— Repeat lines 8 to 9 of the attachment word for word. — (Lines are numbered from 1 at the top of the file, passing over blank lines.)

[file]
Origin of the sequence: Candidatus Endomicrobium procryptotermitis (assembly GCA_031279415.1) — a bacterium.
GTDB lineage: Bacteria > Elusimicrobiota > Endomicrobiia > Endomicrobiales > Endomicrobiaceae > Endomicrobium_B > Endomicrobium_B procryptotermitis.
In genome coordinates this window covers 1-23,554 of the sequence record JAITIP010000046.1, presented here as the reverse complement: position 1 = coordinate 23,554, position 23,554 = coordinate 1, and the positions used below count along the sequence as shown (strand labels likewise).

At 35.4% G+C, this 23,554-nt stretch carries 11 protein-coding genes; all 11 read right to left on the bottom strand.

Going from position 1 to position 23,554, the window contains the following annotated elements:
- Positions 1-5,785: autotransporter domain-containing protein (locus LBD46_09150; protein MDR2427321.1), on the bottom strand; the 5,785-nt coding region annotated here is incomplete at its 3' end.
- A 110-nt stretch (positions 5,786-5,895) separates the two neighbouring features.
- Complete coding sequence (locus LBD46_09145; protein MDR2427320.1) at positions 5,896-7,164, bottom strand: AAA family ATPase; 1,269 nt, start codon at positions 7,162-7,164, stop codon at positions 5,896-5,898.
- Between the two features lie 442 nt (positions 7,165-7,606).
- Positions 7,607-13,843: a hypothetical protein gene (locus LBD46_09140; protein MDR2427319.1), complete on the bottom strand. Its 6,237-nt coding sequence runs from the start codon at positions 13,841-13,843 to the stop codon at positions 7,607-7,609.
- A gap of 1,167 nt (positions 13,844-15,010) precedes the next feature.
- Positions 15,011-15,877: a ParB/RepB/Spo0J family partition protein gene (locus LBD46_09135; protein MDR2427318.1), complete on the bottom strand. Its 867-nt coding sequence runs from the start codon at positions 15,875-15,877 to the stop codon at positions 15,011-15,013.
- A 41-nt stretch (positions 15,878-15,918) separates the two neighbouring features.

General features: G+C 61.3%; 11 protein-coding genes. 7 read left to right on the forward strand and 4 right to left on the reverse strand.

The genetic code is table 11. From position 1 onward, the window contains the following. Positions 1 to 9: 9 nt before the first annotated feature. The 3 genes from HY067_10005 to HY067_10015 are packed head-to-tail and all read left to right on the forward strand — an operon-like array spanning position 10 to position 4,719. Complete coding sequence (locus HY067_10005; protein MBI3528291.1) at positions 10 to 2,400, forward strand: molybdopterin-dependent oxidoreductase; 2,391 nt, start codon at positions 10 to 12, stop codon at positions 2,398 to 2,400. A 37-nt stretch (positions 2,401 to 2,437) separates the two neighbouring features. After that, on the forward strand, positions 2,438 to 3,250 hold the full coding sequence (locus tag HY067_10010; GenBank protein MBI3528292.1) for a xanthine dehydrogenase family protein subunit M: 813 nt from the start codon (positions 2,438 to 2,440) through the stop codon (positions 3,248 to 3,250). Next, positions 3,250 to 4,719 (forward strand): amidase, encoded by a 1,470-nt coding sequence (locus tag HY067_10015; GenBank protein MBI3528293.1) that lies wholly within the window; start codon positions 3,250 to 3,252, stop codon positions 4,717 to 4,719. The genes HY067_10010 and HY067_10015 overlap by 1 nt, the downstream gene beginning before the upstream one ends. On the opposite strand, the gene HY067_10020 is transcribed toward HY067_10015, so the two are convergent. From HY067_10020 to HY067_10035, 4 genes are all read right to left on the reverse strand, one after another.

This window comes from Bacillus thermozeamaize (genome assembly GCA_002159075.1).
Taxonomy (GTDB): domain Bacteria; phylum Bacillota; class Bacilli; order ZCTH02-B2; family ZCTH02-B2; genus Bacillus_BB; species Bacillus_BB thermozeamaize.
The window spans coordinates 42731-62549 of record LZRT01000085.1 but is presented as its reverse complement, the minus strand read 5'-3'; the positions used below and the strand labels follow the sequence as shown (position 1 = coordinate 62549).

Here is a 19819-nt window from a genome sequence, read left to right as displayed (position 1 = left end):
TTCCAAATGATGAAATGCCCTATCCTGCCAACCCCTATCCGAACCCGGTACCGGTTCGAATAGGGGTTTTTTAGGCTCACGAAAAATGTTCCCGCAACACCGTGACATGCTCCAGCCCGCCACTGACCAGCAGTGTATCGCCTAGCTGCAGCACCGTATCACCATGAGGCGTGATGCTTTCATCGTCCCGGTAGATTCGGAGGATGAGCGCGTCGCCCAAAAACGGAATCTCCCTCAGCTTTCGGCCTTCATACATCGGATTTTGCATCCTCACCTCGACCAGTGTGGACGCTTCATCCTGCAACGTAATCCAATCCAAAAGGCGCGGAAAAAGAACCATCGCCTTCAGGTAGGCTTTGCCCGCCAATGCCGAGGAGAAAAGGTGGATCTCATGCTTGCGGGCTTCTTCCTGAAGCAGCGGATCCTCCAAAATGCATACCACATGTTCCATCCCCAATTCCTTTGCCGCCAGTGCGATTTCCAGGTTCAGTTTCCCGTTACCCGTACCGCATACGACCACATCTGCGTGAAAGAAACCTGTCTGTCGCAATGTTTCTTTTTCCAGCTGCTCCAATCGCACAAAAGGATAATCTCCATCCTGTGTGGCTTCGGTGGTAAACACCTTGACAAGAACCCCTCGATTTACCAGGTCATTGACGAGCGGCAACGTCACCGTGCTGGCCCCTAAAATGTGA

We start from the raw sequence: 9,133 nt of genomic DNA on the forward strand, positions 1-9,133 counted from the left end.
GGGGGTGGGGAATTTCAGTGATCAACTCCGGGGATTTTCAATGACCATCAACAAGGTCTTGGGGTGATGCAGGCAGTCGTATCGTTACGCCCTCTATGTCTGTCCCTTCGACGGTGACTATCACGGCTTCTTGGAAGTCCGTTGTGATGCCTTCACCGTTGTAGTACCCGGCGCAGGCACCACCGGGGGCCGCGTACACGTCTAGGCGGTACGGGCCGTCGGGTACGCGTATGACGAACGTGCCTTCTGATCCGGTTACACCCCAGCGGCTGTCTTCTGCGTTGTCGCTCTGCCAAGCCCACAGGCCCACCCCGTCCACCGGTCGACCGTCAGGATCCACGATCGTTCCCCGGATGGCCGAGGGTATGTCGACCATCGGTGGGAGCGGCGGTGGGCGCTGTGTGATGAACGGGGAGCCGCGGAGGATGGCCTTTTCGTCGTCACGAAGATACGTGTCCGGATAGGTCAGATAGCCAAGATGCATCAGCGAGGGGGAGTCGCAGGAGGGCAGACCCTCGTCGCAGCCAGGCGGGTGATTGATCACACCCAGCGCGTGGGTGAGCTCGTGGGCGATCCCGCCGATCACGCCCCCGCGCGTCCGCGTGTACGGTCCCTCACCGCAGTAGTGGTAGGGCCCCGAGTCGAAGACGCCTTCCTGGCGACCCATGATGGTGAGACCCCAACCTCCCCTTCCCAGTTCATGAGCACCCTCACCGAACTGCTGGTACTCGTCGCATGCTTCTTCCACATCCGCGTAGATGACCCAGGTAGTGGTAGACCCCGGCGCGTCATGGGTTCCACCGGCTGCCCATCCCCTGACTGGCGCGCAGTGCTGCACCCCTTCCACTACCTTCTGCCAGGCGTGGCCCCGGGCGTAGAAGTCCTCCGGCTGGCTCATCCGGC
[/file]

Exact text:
- Complete coding sequence (locus LBD46_09145; protein MDR2427320.1) at positions 5,896-7,164, bottom strand: AAA family ATPase; 1,269 nt, start codon at positions 7,162-7,164, stop codon at positions 5,896-5,898.
- Between the two features lie 442 nt (positions 7,165-7,606).